Three years ago, I entered my freshman year at Hillsdale College. Although Hillsdale is nestled in Midwestern cornfields 700 miles from my Connecticut home, I was content with my school of choice. With excessive paper writing and a tendency to recite whole chapters of Strunk & White’s Elements of Style at unsuspecting passersby, I was shaping up to be quite the Hillsdale English major.
But something was missing.
The Harry Potter series, the complete works of Jane Austen and British television had made me weak. I was a closet Anglophile, and I secretly longed for the kind of collegiate experience that would turn Sebastian Flyte green with envy. Yes, my first two years at Hillsdale were full of thoughts of the oldest university in the English-speaking world: Oxford.
Oxford. That mythical village. That quaint little country lane scattered with quaint little tea rooms and 38 quaint, little ivy-covered colleges. Where lines of edifying poetry drip from your pen the moment you step within the town limits. Where the men look like Colin Firth and write like T.S. Eliot and pray like John Henry Newman and a handful of brainy women pick and choose among them. Where the sun ever shineth and the boats ever punt-eth.
Oxford was where it was at. No mortal could convince me otherwise.
And, lo and behold, Hillsdale just happened to have a study-abroad program that would allow me to attend — however briefly — this hallowed institution. (Coincidence? I think not.) After filling out mountains of paperwork, receiving that prized acceptance letter, and parting tearfully with every last penny to my name, I boarded a plane for jolly old England.
The first in a succession of mild heart attacks occurred the moment I rode into town. Oxford is not a quaint, little country village. In fact, it’s a rather bustling city with rather a lot of homeless people.
“Know your place,” advised our English liaison. “Many of these students can trace their pedigrees to royalty.” Needless to say, I made few friends among the full-timers.
Nor did I win the heart of any Oxford faculty member. Excepting one extraordinarily kind tutor, my efforts to charm and amuse were met with various degrees of throat clearing and dour expressions. Dreams of conversation over tea and crumpets with fussy, loveable old Englishmen perished after the first tutorial.
And the preparation required for these sessions began to make Hillsdale look like Hooked on Phonics. Each week, an 800-900 page novel had to be read, digested and dissected in a 12-page paper for one tutorial, a hearty dose of textbook reading and another 12-pager for the other.
To add insult to pedagogical injury, the Oxford powers that be placed me in a flat two miles from the city center, complete with a front door that wouldn’t shut, a dryer that wouldn’t dry, a bathtub that leaked like a sieve, and outlets that refused to emit electricity.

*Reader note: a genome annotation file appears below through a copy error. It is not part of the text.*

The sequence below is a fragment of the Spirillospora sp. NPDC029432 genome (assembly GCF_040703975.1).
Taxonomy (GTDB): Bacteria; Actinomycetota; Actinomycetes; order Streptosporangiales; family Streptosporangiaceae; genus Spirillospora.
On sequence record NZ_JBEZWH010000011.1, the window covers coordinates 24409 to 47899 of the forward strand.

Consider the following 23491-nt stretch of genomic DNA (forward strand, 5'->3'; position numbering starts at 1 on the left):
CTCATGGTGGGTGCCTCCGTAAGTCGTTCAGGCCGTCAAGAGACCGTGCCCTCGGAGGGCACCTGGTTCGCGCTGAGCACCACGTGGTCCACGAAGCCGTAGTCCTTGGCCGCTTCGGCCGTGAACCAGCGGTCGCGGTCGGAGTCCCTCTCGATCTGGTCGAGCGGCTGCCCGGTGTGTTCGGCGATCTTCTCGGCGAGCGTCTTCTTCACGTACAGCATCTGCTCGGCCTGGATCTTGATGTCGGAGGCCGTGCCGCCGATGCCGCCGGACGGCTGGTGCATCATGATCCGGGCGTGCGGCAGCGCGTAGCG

But the biggest shock of all was my astonishingly bad luck in the roommate lottery.
The Kodak-worthy Oxford experience of my dreams was officially debunked.
In an effort to salvage my stay, I made time for daily Mass at my adopted parish, the Oxford Oratory, founded by none other than Blessed John Henry Newman and run by a community of priests known for their orthodoxy and expository preaching. Sunday Masses had been standing-room only, but weekdays proved far more intimate.
Before long, I had met a Dickensian group of 6:30 “dailies,” which included, among others, a middle-aged Irish couple, two elderly Italian widows named Maria, one mantilla-wearing mom with six children, and a dapper old gent with a silver-plated cane. When “mantilla mom” invited me to a Lenten retreat at the parish center, I had unwittingly gained entrance to Oxford’s underground Catholic community.
On the day of the retreat, I was greeted at the door by a middle-aged Englishwoman wearing five or six multicolored scarves and a large black raincoat, hot to the touch from spring sunshine. She grabbed me a heaping plate of orange-flavored Jaffa cakes with one hand and pushed me toward the tea table with the other, exclaiming, “Darling, they’ve told me all about you! You’re the American!”
All my 6:30 friends were in attendance, along with dozens of parishioners from every conceivable walk of life. Spaniards, Nigerians, Welshmen, Oxford dons, graduate students, college porters, waitresses etc. And to each one, the woman in the black raincoat announced, “Here she is, the little American girl! Let’s all make her feel very welcome!”
After weeks of thwarted dreams, I had finally assimilated into a segment of Oxford society. Perhaps it was not the most typical segment, nor the most glamorous, but I’ll be darned if it wasn’t the most interesting. My new friends were a heterogeneous crowd, but all were firmly devoted to their faith in a decidedly irreligious setting — none more so than the English, who now fight a more toilsome battle against atheist neighbors than they had waged against centuries of Protestant persecution.
Suddenly, summer arrived in Oxford. Flowers fell out of window boxes and filled the city’s many gardens. I trekked through Oxford’s narrow streets, visiting Shelley’s old stomping grounds and C.S. Lewis’ favorite pub, The Eagle and Child. And I spent as much time as possible with the motley crew at the oratory, where, I discovered, a young student named Gerard Manley Hopkins had also attended daily Mass many years ago.
When the time came, I was sorry to leave. For those last weeks, I had loved living in Oxford. But I confess I didn’t love learning there.
The following term, I returned to the Midwest a little more grateful and a little more humble. And I had Oxford to thank.
Erin O’Luanaigh is a senior at Hillsdale College.
Her hometown is Cheshire, Connecticut.